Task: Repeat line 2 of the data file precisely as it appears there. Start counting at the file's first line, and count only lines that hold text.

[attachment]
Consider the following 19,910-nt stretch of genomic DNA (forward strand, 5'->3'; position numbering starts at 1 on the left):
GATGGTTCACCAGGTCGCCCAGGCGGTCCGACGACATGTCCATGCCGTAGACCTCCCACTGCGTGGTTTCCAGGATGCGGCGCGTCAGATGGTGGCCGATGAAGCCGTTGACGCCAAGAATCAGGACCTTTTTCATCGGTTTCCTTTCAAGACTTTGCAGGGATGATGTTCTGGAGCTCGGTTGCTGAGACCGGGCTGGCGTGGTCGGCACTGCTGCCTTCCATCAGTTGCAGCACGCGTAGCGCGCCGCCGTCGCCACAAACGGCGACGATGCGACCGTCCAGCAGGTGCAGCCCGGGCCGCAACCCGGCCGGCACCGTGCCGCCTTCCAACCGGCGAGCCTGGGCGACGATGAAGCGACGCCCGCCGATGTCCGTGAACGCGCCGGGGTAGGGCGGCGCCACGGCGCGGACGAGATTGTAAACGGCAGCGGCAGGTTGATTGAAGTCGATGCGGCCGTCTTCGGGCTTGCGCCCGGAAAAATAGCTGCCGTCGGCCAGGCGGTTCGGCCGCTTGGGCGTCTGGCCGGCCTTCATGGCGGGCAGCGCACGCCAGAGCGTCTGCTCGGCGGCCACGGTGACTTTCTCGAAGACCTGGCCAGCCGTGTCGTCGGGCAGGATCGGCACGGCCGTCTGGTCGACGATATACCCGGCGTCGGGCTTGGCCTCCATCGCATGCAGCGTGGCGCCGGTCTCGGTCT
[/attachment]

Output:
GATGGTTCACCAGGTCGCCCAGGCGGTCCGACGACATGTCCATGCCGTAGACCTCCCACTGCGTGGTTTCCAGGATGCGGCGCGTCAGATGGTGGCCGATGAAGCCGTTGACGCCAAGAATCAGGACCTTTTTCATCGGTTTCCTTTCAAGACTTTGCAGGGATGATGTTCTGGAGCTCGGTTGCTGAGACCGGGCTGGCGTGGTCGGCACTGCTGCCTTCCATCAGTTGCAGCACGCGTAGCGCGCCGCCGTCGCCACAAACGGCGACGATGCGACCGTCCAGCAGGTGCAGCCCGGGCCGCAACCCGGCCGGCACCGTGCCGCCTTCCAACCGGCGAGCCTGGGCGACGATGAAGCGACGCCCGCCGATGTCCGTGAACGCGCCGGGGTAGGGCGGCGCCACGGCGCGGACGAGATTGTAAACGGCAGCGGCAGGTTGATTGAAGTCGATGCGGCCGTCTTCGGGCTTGCGCCCGGAAAAATAGCTGCCGTCGGCCAGGCGGTTCGGCCGCTTGGGCGTCTGGCCGGCCTTCATGGCGGGCAGCGCACGCCAGAGCGTCTGCTCGGCGGCCACGGTGACTTTCTCGAAGACCTGGCCAGCCGTGTCGTCGGGCAGGATCGGCACGGCCGTCTGGTCGACGATATACCCGGCGTCGGGCTTGGCCTCCATCGCATGCAGCGTGGCGCCGGTCTCGGTCT